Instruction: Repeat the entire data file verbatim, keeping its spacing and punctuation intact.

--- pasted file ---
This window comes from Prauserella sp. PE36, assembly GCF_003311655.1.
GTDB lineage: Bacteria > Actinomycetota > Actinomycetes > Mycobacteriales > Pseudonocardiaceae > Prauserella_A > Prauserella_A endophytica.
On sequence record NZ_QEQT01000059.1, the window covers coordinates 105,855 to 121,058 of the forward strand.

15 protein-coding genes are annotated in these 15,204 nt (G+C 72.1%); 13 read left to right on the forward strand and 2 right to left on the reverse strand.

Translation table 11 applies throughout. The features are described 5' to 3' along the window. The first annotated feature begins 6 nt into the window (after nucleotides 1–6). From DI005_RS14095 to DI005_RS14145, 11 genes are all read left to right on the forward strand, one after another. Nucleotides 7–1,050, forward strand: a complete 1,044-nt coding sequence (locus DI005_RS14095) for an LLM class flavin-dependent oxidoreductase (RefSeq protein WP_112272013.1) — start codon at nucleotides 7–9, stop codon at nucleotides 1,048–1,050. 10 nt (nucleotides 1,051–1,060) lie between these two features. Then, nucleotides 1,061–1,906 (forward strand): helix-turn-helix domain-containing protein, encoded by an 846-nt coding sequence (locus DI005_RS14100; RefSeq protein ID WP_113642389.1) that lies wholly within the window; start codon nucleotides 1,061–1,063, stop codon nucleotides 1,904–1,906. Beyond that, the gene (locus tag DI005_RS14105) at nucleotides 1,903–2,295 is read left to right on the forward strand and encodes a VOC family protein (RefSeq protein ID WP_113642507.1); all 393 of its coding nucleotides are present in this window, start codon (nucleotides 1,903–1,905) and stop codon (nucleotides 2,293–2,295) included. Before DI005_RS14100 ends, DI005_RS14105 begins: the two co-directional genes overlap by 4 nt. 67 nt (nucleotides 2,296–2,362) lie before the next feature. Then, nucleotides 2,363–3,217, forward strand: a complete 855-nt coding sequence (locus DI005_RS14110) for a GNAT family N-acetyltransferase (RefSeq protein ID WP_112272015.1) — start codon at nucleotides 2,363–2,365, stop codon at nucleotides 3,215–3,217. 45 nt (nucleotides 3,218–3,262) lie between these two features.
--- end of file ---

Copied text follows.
This window comes from Prauserella sp. PE36, assembly GCF_003311655.1.
GTDB lineage: Bacteria > Actinomycetota > Actinomycetes > Mycobacteriales > Pseudonocardiaceae > Prauserella_A > Prauserella_A endophytica.
On sequence record NZ_QEQT01000059.1, the window covers coordinates 105,855 to 121,058 of the forward strand.

15 protein-coding genes are annotated in these 15,204 nt (G+C 72.1%); 13 read left to right on the forward strand and 2 right to left on the reverse strand.

Translation table 11 applies throughout. The features are described 5' to 3' along the window. The first annotated feature begins 6 nt into the window (after nucleotides 1–6). From DI005_RS14095 to DI005_RS14145, 11 genes are all read left to right on the forward strand, one after another. Nucleotides 7–1,050, forward strand: a complete 1,044-nt coding sequence (locus DI005_RS14095) for an LLM class flavin-dependent oxidoreductase (RefSeq protein WP_112272013.1) — start codon at nucleotides 7–9, stop codon at nucleotides 1,048–1,050. 10 nt (nucleotides 1,051–1,060) lie between these two features. Then, nucleotides 1,061–1,906 (forward strand): helix-turn-helix domain-containing protein, encoded by an 846-nt coding sequence (locus DI005_RS14100; RefSeq protein ID WP_113642389.1) that lies wholly within the window; start codon nucleotides 1,061–1,063, stop codon nucleotides 1,904–1,906. Beyond that, the gene (locus tag DI005_RS14105) at nucleotides 1,903–2,295 is read left to right on the forward strand and encodes a VOC family protein (RefSeq protein ID WP_113642507.1); all 393 of its coding nucleotides are present in this window, start codon (nucleotides 1,903–1,905) and stop codon (nucleotides 2,293–2,295) included. Before DI005_RS14100 ends, DI005_RS14105 begins: the two co-directional genes overlap by 4 nt. 67 nt (nucleotides 2,296–2,362) lie before the next feature. Then, nucleotides 2,363–3,217, forward strand: a complete 855-nt coding sequence (locus DI005_RS14110) for a GNAT family N-acetyltransferase (RefSeq protein ID WP_112272015.1) — start codon at nucleotides 2,363–2,365, stop codon at nucleotides 3,215–3,217. 45 nt (nucleotides 3,218–3,262) lie between these two features.